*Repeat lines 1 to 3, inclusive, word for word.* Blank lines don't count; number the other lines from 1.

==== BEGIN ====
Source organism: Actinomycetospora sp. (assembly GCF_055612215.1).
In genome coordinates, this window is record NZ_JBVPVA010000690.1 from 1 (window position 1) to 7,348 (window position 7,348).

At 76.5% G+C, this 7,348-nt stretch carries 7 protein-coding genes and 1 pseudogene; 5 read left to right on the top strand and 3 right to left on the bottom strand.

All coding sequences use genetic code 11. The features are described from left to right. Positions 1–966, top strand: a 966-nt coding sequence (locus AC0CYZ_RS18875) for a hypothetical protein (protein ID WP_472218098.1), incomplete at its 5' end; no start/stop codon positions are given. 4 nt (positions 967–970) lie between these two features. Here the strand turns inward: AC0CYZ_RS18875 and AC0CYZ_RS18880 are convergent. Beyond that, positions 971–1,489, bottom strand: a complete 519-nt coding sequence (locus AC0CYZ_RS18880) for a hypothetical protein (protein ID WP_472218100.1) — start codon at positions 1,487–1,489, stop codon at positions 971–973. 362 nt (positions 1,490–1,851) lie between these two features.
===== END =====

Source organism: Actinomycetospora sp. (assembly GCF_055612215.1).
In genome coordinates, this window is record NZ_JBVPVA010000690.1 from 1 (window position 1) to 7,348 (window position 7,348).

At 76.5% G+C, this 7,348-nt stretch carries 7 protein-coding genes and 1 pseudogene; 5 read left to right on the top strand and 3 right to left on the bottom strand.